Thursday, 1 June 2017


It was really encouraging to get this news today from the Australian site Brews News. The TLDR is that a Melbourne law firm is enlisting breweries that want to be part of a class action against Australia’s corporate brewers for breaching competition law by using tap contracts.

I’m in no position to tell whether the law firm, Adley Burstyner, have the ability to succeed, but even if they don’t it’s keeping the issue alive, while Australia’s ACCC take a long time with their investigation into the same practice.

Now, speaking as a legal lay person, the Australian Competition and Consumer Act 2010 and the New Zealand Commerce Act 1986 are probably intended to do the same thing. But it looks like the Australian law might have more to say about anti-competitive behaviour. I say that because Part 2, Section 27 of the NZ Act says only “No person shall enter into a contract or arrangement, or arrive at an understanding, containing a provision that has the purpose, or has or is likely to have the effect, of substantially lessening competition in a market.” Now the Australian Act says something similar about entering into a contract that is “likely to have the effect of substantially lessening competition”, but it also outlaws “exclusionary provisions”.

My lay opinion has always been that New Zealand tap contracts breach the spirit of the Commerce Act, but might stay within the letter of it, because it takes thousands of them to collectively “substantially lessen competition”, while it could be argued that one on its own can’t substantially lessen competition. But that clause about “exclusionary provisions” might give the Australian Act more teeth.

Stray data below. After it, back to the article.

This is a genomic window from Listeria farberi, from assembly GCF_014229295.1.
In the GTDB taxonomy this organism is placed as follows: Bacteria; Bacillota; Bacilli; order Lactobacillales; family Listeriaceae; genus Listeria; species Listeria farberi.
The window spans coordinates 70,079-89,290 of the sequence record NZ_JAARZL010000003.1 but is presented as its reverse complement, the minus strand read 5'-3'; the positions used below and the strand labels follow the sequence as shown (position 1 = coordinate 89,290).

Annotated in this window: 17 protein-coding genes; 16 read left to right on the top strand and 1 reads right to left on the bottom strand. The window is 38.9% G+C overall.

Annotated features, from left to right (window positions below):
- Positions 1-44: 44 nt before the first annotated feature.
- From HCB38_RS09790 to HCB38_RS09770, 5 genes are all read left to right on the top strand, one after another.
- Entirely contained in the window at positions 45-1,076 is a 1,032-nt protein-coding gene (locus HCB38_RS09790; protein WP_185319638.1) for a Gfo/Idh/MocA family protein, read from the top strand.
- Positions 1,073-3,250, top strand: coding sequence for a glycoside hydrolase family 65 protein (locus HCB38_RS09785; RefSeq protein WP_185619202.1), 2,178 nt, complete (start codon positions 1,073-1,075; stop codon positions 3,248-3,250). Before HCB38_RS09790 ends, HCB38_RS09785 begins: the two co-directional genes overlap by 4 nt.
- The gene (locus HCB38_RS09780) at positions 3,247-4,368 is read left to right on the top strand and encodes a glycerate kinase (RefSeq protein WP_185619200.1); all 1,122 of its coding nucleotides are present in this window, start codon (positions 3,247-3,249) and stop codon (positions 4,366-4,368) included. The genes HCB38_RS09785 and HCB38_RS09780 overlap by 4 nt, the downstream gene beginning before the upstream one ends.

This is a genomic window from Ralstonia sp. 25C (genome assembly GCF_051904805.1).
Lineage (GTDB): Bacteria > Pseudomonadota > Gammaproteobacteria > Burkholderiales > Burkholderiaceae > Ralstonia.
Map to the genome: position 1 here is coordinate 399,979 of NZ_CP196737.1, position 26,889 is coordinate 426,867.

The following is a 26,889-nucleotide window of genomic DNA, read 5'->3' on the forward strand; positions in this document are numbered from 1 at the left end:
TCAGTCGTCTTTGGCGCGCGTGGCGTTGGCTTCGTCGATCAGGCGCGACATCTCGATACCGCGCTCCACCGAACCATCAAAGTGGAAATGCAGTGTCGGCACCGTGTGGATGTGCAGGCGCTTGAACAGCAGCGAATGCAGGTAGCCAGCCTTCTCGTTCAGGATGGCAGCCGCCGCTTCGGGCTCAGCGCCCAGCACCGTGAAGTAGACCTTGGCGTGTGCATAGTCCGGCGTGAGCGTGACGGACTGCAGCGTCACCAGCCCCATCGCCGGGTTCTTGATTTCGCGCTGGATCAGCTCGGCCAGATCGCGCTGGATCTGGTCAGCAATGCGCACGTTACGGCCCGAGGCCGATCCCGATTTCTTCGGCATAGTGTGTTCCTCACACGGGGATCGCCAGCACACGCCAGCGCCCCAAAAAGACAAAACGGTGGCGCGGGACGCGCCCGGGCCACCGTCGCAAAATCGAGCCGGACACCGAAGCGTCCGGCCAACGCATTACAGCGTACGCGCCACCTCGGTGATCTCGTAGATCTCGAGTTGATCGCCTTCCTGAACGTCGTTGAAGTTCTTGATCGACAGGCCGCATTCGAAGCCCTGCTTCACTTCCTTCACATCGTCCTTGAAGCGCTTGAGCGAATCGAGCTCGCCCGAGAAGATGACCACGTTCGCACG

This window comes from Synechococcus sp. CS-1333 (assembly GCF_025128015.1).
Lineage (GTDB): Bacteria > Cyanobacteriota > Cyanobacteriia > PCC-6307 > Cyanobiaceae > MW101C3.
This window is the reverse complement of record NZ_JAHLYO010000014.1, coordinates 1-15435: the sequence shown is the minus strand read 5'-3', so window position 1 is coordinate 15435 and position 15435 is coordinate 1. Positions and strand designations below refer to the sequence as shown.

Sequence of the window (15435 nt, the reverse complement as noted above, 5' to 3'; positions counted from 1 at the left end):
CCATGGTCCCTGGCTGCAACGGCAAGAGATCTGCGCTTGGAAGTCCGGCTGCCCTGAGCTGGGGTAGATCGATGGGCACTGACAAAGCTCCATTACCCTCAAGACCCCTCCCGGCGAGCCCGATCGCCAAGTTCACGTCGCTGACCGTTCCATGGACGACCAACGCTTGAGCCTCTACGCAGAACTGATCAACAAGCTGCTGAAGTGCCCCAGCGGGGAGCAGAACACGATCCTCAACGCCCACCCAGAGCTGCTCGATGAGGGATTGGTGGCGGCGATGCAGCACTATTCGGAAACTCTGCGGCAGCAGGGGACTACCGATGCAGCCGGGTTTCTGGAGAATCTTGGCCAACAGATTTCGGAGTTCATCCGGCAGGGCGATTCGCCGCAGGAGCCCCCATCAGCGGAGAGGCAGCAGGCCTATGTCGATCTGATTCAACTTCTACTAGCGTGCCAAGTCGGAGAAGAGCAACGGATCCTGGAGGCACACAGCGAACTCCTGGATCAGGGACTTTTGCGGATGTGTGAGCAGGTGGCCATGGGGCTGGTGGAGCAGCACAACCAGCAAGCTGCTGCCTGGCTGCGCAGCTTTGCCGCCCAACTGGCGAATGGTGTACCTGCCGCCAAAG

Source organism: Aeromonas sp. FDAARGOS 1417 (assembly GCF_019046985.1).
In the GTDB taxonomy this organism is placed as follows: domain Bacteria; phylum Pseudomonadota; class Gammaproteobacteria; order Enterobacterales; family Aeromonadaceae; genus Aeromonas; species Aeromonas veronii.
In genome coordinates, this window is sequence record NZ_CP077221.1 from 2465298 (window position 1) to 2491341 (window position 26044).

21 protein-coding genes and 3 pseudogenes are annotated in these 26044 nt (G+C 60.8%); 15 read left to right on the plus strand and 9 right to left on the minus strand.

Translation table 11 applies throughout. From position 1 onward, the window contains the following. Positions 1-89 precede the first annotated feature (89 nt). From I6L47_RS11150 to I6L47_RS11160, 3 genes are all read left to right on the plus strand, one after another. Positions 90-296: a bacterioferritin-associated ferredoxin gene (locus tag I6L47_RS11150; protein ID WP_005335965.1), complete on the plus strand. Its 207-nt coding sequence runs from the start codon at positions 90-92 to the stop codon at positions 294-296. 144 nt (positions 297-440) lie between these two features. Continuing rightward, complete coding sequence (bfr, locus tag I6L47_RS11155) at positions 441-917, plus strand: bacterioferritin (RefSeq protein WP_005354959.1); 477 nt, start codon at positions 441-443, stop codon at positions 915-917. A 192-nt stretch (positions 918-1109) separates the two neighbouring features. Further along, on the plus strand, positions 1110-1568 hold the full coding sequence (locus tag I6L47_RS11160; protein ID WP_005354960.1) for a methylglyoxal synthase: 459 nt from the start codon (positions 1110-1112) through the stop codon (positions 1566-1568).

So it’s conceivable that the corporate brewers in Australia are destined to be forced to stop this practice and maybe pony up a lot in fines or compensation for having done it all this time. But at the same time the Commerce Commission in NZ have already seen fit to deem the practice legal. They have their version of competition law and we have ours, and that’s the prerogative of nation states. Or is it?

The Trans Pacific Partnership, and potentially other future free trade agreements, has a little bit to say about competition law. What I saw when I looked into it seemed pretty vague. It basically says that members should have some competition law to eliminate anti-competitive behaviour.

But what if producers and manufacturers in one country, hoping to export to another that they’re in FTA negotiations with, raise the stakes? It would be highly fanciful to think that Australia’s smaller brewers, fresh from a legal triumph over that country’s mega breweries, might get involved in FTA negotiations with New Zealand or other TPP nations over the competitiveness of their beer markets. But what about free trade negotiations with Europe?

Is it treason to hope that a foreign power will bully us into getting our anticompetitive house in order?